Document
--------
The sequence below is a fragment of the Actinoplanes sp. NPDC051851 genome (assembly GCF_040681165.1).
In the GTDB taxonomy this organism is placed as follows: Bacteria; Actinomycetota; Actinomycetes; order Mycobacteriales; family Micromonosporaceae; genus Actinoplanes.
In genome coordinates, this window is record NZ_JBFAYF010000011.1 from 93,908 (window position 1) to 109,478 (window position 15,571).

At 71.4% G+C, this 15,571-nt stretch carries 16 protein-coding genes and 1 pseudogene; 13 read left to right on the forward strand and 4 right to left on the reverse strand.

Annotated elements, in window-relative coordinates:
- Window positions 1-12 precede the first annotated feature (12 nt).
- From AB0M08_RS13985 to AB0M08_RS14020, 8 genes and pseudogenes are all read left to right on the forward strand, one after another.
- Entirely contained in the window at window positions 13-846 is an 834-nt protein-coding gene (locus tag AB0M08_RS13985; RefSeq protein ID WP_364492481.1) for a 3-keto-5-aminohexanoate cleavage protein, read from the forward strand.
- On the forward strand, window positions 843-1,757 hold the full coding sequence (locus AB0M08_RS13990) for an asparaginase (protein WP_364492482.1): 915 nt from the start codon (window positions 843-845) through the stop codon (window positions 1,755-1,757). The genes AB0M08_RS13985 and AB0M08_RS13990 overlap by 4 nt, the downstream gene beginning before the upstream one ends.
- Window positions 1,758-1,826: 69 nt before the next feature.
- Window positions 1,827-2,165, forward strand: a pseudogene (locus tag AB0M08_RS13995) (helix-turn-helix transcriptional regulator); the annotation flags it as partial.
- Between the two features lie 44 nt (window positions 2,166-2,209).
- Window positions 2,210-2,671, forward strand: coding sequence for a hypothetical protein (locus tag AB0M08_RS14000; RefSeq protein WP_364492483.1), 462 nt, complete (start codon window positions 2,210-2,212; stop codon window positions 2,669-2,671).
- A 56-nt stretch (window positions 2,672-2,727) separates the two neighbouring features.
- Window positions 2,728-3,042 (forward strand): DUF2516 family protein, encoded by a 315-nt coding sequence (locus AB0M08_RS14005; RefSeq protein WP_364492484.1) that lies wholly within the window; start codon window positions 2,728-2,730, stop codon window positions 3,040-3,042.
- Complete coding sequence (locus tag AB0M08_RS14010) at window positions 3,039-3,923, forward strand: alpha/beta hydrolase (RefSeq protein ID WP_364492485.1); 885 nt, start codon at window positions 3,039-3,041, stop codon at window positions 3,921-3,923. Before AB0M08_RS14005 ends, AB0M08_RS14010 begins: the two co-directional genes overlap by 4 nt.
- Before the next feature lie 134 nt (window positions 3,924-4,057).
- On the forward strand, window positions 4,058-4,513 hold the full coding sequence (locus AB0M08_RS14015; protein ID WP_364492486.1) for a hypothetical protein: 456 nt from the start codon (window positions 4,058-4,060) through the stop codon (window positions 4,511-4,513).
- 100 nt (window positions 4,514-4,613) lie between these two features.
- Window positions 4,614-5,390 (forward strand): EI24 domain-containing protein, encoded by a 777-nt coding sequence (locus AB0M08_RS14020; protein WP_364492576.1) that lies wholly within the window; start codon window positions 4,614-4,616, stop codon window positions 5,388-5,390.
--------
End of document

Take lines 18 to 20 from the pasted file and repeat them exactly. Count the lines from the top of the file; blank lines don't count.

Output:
- On the forward strand, window positions 4,058-4,513 hold the full coding sequence (locus AB0M08_RS14015; protein ID WP_364492486.1) for a hypothetical protein: 456 nt from the start codon (window positions 4,058-4,060) through the stop codon (window positions 4,511-4,513).
- 100 nt (window positions 4,514-4,613) lie between these two features.
- Window positions 4,614-5,390 (forward strand): EI24 domain-containing protein, encoded by a 777-nt coding sequence (locus AB0M08_RS14020; protein WP_364492576.1) that lies wholly within the window; start codon window positions 4,614-4,616, stop codon window positions 5,388-5,390.